The nation is reportedly going through “the worst security period since the return of democracy,” according to officials.
One of the key issues facing the progressive Gabriel Boric administration in Chile is the rise of organized crime, violence, and the perception of unease. Chile still boasts the lowest homicide rate in Latin America, but these issues have been on the rise for a number of years.
Three violent fatalities have occurred in Chile just in the past four days. A 19-year-old teenager was killed on Monday in the parking lot of a nightclub as a result of many gunshots. On Wednesday, a third man was discovered charred in the trunk of a stolen automobile, and another man was also slain by bullets he took while waiting to get his bike repaired.
The three homicides, which took place in the Metropolitan Region’s outlying communities of Maip, Estación Central, and Lo Espejo, respectively, added to a grim black figure that has authorities and experts on high alert.
The Investigative Police (PDI) documented 613 homicide victims between January 2022 and August 31 according to data from the Ministry of the Interior, one more than during the same time period in 2017. Figures that already account for 98% of the overall 2019 total and 78% of the 2020 total.
public policy priority
The Chilean president addressed them on Thursday as one of his government’s top objectives after ignoring them until the second round of the presidential election.
“When it comes to security, the left-wing parties are traumatized. We only discuss the underlying causes of the issue, but when the rate of homicide is rising, you also want an immediate solution. We must be able to provide solutions, “added Boric.
Other authorities, such as the Supreme Court’s spokesperson, ngela Vivanco, who stated a few days ago that “the rule of law is in check from the point of view of criminality,” have been more conclusive.
Eduardo Vergara, the undersecretary for crime prevention, stated in April that the nation is experiencing “the worst security situation since the restoration to democracy.”
Pandemic, financial crisis, and inadequate police resources
According to Alejandra Luneke, a researcher at the Center for Conflict and Social Cohesion Studies (COES), “There is a higher level of organization of gangs related not only with drug trafficking, but also with common crimes with the use of violence and physical force.”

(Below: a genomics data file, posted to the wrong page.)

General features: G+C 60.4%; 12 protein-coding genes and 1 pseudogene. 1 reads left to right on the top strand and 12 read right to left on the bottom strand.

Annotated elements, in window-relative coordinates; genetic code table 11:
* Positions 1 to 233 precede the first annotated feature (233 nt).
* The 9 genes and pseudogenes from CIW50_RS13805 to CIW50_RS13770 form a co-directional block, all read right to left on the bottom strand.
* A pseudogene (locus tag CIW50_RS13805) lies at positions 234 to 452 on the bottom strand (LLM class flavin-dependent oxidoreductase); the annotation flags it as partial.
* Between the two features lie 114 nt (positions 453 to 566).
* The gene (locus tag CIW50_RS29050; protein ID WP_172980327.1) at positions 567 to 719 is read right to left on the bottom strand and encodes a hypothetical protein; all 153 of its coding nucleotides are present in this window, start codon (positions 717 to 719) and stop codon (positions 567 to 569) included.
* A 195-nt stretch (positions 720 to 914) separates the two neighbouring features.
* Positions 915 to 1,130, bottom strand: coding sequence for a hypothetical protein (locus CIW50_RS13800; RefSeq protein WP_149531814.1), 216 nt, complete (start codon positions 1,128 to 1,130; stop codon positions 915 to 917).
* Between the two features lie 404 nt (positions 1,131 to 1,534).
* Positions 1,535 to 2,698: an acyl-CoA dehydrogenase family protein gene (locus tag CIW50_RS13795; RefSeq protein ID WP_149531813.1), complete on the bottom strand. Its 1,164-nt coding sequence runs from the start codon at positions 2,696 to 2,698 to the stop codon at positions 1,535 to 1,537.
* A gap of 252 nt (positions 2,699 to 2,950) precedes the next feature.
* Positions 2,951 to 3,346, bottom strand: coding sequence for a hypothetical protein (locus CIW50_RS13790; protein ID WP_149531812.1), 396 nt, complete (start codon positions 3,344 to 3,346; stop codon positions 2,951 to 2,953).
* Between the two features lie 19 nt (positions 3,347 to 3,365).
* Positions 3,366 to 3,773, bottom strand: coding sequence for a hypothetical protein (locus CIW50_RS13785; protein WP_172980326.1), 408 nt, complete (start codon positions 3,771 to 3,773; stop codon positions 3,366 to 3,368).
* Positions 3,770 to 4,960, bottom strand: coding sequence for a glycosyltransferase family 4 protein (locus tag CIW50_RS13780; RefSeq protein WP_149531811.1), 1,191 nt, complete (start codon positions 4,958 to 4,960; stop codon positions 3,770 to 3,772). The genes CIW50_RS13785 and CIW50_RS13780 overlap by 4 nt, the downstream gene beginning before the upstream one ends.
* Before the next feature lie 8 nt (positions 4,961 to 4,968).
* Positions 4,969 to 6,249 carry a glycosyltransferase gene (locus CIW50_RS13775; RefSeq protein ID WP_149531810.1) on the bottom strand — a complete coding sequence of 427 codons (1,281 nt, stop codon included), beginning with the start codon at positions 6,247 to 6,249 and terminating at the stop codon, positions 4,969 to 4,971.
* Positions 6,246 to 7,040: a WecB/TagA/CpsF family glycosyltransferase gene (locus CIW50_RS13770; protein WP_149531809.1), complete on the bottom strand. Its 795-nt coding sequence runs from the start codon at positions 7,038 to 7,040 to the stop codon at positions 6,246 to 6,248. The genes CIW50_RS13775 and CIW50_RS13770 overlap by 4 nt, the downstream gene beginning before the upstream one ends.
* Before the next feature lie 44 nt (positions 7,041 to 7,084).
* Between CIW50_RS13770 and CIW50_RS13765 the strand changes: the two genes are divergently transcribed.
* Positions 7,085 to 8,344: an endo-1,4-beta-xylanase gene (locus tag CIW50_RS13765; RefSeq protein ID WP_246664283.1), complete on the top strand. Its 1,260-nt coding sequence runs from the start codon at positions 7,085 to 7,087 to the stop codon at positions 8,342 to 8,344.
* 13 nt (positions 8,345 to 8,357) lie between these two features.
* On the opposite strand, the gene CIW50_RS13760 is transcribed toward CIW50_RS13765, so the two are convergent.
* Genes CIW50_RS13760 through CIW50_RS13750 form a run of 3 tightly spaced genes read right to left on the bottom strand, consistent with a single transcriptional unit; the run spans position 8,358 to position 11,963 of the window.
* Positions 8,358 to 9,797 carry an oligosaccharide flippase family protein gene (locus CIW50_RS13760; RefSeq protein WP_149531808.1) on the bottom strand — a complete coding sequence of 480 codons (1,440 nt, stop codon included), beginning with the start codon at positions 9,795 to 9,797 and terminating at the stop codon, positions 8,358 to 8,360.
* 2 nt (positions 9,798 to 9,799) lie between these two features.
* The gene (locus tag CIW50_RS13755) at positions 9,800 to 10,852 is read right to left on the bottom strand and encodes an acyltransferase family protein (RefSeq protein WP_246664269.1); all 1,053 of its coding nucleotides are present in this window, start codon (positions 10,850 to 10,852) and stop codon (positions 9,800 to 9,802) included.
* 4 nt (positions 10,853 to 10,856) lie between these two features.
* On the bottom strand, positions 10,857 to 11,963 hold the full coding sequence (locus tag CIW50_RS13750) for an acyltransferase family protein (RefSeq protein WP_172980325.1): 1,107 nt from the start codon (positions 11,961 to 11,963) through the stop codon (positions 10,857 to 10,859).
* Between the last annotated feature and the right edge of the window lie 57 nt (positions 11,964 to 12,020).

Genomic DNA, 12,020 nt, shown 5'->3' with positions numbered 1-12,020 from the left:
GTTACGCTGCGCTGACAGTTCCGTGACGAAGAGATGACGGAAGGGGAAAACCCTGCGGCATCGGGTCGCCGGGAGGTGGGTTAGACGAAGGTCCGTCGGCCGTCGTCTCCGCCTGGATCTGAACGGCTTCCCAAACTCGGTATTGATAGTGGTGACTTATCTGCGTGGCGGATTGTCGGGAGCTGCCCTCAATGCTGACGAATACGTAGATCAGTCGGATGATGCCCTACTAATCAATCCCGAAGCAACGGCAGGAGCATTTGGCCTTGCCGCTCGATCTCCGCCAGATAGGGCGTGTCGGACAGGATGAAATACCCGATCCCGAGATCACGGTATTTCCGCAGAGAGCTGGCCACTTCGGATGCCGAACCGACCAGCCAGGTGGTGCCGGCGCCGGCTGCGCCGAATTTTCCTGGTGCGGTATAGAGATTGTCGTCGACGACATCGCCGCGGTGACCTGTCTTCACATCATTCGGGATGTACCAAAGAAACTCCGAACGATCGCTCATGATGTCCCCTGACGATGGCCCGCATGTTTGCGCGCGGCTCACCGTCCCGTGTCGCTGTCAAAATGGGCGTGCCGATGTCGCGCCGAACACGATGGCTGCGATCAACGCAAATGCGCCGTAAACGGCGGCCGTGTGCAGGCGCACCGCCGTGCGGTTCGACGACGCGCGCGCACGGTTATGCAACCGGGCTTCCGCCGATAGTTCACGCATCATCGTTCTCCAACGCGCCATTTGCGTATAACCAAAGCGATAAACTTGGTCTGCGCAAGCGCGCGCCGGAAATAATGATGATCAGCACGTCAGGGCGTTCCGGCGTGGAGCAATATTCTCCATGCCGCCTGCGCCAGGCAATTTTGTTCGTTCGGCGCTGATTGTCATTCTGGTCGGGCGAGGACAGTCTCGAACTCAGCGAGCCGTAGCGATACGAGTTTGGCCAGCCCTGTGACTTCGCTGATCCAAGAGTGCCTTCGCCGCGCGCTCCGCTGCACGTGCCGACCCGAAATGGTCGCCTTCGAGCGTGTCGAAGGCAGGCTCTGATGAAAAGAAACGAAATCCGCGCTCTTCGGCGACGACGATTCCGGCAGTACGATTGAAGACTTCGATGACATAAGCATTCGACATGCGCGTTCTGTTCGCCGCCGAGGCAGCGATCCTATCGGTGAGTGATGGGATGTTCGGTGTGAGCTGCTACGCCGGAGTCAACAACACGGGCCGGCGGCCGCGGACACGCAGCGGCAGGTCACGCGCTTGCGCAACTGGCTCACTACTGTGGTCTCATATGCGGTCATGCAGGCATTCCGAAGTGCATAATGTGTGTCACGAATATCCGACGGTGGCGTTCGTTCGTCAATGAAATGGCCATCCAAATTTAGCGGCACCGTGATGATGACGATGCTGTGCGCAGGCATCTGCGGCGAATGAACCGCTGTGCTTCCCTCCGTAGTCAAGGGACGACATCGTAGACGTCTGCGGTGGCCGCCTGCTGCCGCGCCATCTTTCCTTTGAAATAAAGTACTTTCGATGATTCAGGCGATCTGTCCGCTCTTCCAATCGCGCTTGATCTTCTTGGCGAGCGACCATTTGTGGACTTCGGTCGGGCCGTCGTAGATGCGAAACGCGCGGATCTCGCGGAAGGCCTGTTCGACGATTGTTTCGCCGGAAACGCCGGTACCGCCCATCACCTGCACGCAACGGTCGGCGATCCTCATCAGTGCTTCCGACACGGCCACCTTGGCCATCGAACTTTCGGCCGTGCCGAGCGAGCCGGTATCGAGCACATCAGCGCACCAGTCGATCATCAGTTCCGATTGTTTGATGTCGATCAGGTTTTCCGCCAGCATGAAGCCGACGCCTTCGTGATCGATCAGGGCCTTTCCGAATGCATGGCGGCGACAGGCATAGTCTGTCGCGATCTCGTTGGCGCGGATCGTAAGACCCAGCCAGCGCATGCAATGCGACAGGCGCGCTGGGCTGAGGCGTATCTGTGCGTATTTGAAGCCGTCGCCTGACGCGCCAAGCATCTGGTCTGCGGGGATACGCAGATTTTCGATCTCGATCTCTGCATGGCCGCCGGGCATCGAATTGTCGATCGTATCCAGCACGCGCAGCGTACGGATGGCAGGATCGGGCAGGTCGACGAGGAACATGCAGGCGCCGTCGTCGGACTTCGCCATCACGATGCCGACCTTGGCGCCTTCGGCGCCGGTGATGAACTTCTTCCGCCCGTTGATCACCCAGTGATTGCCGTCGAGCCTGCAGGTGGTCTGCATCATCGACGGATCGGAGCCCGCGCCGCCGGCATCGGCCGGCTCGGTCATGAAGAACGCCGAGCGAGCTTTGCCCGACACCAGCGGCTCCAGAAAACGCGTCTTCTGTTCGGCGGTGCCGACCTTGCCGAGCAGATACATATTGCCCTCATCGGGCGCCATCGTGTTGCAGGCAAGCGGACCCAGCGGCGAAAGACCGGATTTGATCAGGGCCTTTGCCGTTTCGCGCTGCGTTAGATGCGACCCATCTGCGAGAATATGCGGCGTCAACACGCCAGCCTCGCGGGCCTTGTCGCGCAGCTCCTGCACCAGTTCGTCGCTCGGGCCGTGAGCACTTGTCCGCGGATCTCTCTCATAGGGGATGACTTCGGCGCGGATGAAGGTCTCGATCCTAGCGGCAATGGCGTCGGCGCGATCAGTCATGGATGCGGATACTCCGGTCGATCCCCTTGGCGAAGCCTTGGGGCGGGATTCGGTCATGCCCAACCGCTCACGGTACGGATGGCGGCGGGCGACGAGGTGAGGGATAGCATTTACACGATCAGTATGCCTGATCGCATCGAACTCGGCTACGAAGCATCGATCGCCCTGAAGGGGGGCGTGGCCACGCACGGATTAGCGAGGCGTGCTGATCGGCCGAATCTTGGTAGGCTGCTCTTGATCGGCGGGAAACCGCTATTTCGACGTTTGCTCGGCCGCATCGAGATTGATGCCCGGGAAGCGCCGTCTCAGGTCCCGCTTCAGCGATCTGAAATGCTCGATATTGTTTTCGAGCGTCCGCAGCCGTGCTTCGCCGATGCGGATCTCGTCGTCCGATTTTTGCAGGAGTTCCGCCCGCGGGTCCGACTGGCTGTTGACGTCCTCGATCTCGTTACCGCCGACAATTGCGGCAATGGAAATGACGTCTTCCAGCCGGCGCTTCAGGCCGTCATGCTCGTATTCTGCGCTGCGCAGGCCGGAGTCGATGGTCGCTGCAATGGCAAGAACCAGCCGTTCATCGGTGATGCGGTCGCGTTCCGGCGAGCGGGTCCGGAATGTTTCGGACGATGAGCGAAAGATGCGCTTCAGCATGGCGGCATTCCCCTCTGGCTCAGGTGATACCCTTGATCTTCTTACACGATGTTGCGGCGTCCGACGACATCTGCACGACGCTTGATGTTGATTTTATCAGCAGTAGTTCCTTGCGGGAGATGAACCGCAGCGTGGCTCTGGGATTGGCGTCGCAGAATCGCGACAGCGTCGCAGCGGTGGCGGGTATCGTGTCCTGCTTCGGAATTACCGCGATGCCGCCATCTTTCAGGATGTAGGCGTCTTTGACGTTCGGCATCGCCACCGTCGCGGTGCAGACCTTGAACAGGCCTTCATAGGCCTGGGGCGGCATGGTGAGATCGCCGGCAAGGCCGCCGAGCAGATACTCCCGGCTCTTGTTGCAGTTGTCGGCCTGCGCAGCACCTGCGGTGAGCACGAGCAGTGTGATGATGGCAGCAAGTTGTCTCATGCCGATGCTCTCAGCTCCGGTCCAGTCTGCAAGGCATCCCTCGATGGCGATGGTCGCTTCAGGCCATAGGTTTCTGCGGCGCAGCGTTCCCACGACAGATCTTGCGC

According to Alejandra Mohor, a researcher at the Center for Citizen Security Studies (CESC) at the University of Chile’s Faculty of Government, the worsening of economic and social conditions in vulnerable sectors fosters the extension of criminal organizations’ territorial authority.
He notes that they accomplish this by establishing illicit marketplaces and economies that provide families with work, care, and income while enabling them to establish themselves as a parallel power.
According to him, this phenomenon must be considered in addition to others that have occurred in recent years, such as the pandemic, the economic crisis, an unfriendly political environment for coexistence, the withdrawal of the police from certain areas, or the current, large-scale migration movements.
Mohor emphasizes that while “the globalization of crime and the economic interests of organizations seem to contribute to the regular or irregular income of people that they would come specifically to commit crimes, which does not mean in any case that the people who come to our country come to that, it is only a small part,” it does mean that these factors are likely to play a role.
The “poor police capacity to cope with these types of crimes,” says Luneke. Both of these characteristics of the current situation lead to an increase in the use of violence and guns as well as the number of incidents in which there is no known connection between the victim and the perpetrators.
According to Mohor, this could be ascribed to contract killings or “so-called settling of scores.
“There is a risk”
Recent citizen surveys have shown a concerning rise in citizens’ perceptions of insecurity, which are already high in Chile.
However, according to publicly available data from the United Nations Office on Drugs and Crime, the nation has the lowest homicide rate per 100,000 inhabitants in South America (UNODC). The rate rises to 3.09 in 2022, 11% more than it was during the same time last year.
We are nowhere close to being a nation run by gangs and organized crime, but Mohor cautions that we must not dismiss the possibility.
Luneke, for his part, notes that a number of variables will affect how bad the current situation gets, but emphasizes “the capacity of police institutions and authorities to react (in the short and medium term) to the spike in crime.”
Meritxell Freixas of the EFE Agency